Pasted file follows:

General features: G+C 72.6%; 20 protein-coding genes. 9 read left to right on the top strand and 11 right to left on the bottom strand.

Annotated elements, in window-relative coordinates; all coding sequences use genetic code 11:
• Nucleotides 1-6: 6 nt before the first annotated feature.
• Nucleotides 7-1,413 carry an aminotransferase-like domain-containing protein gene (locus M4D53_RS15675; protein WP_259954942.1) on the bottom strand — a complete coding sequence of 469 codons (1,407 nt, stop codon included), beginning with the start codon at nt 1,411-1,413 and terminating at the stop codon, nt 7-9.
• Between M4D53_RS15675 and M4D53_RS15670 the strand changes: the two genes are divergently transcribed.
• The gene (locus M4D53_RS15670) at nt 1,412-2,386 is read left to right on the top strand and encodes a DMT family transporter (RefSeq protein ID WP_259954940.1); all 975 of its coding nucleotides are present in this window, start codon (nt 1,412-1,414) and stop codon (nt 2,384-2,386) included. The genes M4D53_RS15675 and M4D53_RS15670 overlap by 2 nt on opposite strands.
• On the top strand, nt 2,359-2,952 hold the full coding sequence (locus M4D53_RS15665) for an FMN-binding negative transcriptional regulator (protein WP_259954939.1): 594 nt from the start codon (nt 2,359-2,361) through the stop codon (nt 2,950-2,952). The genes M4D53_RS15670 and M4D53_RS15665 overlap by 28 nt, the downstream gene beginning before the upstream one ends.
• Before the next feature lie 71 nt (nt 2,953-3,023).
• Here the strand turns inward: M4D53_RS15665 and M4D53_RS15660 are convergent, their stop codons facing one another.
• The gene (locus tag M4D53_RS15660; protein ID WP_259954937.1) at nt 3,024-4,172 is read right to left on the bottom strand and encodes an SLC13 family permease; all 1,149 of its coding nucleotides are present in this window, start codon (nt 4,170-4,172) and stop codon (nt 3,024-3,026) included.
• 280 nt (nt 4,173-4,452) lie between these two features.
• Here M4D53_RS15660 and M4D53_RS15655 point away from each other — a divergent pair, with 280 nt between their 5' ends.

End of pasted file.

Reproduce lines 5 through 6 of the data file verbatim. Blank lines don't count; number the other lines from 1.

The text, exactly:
• Between M4D53_RS15675 and M4D53_RS15670 the strand changes: the two genes are divergently transcribed.
• The gene (locus M4D53_RS15670) at nt 1,412-2,386 is read left to right on the top strand and encodes a DMT family transporter (RefSeq protein ID WP_259954940.1); all 975 of its coding nucleotides are present in this window, start codon (nt 1,412-1,414) and stop codon (nt 2,384-2,386) included. The genes M4D53_RS15675 and M4D53_RS15670 overlap by 2 nt on opposite strands.